I WAS BORN FORTY-TWO YEARS AGO IN SALAMANCA, SPAIN. I LIVE IN MADRID AND SHARE MY LIFE WITH LOLA AND LORE. I TRY TO DELVE DEEPER INTO THE MATTER AND ENERGY THAT EXIST IN COLOUR, AND THE DICHOTOMY BETWEEN ITS PHYSICAL NATURE AND THE RELATIONSHIPS THAT HAVE BEEN ESTABLISHED WITHIN US THROUGH CULTURE AND ART HISTORY, IN A CONSTANT DIALOGUE WITH LIGHT AND THE ARCHITECTURAL SPACE, GIVING IMPORTANCE TO THE ENVIRONMENT, THE DEVELOPMENT OF THE ELLIPSIS, THE PAUSES, THE CONTAINMENT, THE EFFECTS OF TIME AND SHADOW.
PHOTOGRAPHY BY LLUC QUERALT
I was a very early draughtsman, but a late painter. I began to paint when I was just starting my degree in Fine Arts, but the most decisive thing when I began my career was my first visit to the Museo Del Prado and the incredible influence that the works of Velázquez and Goya had on me for the first time.
In my work, there has always been a tendency towards improvisation and a search for the sublime through processes influenced by a certain controlled chance. This chance, mystery and a determined tactile quality, always from the standpoint of lightness, has been present in my work from the beginning. I am currently exploring the formal possibilities of colour in fields that are essentially monochromatic.
I want to reach the maximum level of purity by means of a single stain process (Sumi-e*), letting paint drip and spread across the surface of the canvas in a very liquid state, generating a vibration that varies depending on the luminosity of the background or its chromatic interaction. I am interested in the pulse, the tension, the spirituality and the vitality of the pictorial space.
It is very important for me to have a mental image of what feeling I would like the work to convey. I try to find the right colour for that feeling and start the work. From the first spot there is a lot of improvisation and the work has to flow naturally. I try to make the works have strength and a lot of energy. They should be surprising and retain a certain amount of strangeness, even for myself, that’s why I never do sketches beforehand.
Cinema, literature, music and the history of art itself are key drivers in my work. Many artists have influenced me throughout my career, but let’s say that what is important is the moment when a book, film or museum visit comes. I believe that travelling and being constantly informed is fundamental in an artist’s work, as well as sharing and talking with other colleagues.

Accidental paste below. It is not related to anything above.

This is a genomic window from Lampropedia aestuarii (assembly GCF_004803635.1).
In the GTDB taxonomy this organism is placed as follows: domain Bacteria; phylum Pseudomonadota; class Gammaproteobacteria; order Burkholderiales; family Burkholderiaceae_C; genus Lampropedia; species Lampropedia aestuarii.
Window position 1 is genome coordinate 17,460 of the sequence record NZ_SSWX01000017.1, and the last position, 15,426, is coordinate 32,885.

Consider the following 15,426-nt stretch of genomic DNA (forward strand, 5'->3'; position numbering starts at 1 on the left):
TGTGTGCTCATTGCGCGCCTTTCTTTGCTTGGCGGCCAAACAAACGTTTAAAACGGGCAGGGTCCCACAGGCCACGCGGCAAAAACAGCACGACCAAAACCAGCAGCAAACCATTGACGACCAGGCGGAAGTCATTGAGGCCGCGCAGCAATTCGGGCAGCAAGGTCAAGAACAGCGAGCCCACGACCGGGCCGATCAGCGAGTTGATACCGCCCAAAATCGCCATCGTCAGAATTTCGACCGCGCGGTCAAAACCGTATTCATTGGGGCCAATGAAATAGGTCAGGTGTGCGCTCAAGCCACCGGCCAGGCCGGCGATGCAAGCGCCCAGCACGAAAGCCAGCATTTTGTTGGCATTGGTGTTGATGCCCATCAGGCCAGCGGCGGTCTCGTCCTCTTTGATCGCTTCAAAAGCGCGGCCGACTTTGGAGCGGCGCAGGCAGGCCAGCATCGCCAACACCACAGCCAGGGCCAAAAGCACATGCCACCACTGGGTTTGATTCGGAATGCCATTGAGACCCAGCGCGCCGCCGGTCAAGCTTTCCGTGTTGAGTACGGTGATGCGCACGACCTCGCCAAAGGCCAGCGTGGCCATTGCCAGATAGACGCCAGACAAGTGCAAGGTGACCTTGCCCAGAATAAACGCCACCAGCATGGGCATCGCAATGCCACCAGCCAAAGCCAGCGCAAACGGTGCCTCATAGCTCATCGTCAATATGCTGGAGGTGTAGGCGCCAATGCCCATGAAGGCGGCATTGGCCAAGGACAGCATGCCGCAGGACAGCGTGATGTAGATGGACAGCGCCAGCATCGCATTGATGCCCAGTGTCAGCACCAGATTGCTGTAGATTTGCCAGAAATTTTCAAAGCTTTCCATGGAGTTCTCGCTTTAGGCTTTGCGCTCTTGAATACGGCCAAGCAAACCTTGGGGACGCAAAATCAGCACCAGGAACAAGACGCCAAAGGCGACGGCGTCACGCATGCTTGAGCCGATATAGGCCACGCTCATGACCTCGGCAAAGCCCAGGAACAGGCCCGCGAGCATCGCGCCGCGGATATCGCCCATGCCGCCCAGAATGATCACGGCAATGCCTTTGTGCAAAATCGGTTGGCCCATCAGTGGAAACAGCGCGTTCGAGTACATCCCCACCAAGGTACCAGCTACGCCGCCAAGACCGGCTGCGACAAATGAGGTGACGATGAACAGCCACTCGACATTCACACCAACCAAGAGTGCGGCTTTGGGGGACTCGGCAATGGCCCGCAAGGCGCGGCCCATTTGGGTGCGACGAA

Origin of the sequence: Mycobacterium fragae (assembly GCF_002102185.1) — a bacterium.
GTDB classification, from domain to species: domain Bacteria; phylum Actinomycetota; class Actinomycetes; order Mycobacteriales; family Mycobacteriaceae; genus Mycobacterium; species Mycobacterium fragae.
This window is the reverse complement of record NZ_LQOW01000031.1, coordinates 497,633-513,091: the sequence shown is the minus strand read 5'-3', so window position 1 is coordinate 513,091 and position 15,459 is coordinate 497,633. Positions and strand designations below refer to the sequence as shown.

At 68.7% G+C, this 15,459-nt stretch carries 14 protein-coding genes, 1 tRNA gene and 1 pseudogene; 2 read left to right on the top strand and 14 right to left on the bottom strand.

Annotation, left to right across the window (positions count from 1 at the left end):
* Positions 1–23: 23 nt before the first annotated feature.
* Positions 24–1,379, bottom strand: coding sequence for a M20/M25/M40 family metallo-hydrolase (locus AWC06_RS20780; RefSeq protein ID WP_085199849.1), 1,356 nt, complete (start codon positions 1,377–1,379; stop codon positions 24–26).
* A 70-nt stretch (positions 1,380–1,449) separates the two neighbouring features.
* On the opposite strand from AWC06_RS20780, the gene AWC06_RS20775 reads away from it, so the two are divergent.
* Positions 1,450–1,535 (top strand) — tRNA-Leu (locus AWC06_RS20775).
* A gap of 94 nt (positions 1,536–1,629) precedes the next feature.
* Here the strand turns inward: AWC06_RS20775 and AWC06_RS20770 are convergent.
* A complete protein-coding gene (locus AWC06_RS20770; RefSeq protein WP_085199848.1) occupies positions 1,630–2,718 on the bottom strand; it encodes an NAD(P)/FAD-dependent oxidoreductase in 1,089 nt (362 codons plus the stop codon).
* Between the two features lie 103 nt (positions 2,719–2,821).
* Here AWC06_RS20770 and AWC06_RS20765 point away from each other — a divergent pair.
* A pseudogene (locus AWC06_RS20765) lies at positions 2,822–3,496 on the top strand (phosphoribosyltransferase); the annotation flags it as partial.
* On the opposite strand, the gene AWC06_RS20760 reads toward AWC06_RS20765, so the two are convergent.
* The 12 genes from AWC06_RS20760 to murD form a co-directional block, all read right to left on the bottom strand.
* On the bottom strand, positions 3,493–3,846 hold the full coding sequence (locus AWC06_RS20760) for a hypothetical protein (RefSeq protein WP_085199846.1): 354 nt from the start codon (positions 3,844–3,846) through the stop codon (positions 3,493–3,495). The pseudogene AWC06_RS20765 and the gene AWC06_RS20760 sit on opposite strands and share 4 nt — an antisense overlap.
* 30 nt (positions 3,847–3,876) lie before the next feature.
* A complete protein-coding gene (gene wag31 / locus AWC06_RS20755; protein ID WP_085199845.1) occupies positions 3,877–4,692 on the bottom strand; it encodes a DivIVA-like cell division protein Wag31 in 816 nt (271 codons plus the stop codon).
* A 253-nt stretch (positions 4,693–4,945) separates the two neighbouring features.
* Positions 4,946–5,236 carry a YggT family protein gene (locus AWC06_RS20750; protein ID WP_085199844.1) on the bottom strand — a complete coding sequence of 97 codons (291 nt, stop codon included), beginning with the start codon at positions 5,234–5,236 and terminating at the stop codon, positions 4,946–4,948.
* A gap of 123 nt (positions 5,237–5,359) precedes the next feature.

It is often said that the best way to get to know an artist is to observe their work. What do you think about this?
True. Not only the work itself but the routine at the studio. Throughout my life I have shared a studio and worked with many people, and the wealth of ways of working that we can have is incredible. The different ways to organise materials and finished or unfinished works, and routines regarding cleaning, for example. Observing these details also helps you understand the work better and helps to reach the person behind the artist.
There is usually a turning point in an artist’s life that motivates them to do what they do in their work. Do you remember any particular point in your life in terms of this?
We have had several economic crises in Spain over the last 20 years, and even today, it is very difficult to make a living as an artist only. This is something that very few people talk about, because saying that you have an extra job to pay the bills bursts the balloon of what we think of when it comes to being an artist, i.e. being great, brilliant, rebellious and subversive. I lived for many years working on other things and making time compatible, and even abandoned the artistic practice for long periods until I reached boiling point and could not even recognise myself in the mirror. I asked my family to help me financially for a time in order to be able to dedicate myself entirely to art. Only by focusing solely on this, with your mind and energy 100% dedicated to it is when things start to come together.
The process of preparing the canvas is part of the magic of each artist. What can you tell us about your preparation process?
I prepare everything from the very beginning. I use raw canvas that I stretch. I apply glue and a very fine and absorbent manipulated gesso so that the different layers of paint dry and interact with each other and the finish has a rather dry appearance.
In terms of your creative process, how do you think it has changed in recent years?
My work has changed a lot in the last 5 years. People often tell me that my paintings are very similar, which to me is ridiculous. My work has gone from quasi-monochrome to highly contaminated colours that form a thick floating atmosphere. I have gone from working with diptychs and triptychs to unique pieces. I have increased or decreased the format. The pictorial problems have moved from the centre to the sides or to relate to different pieces. In short, for me the work has gained a lot of weight and has been intensified or distilled in many ways, enough to continue looking for images that seduce, impress and excite me.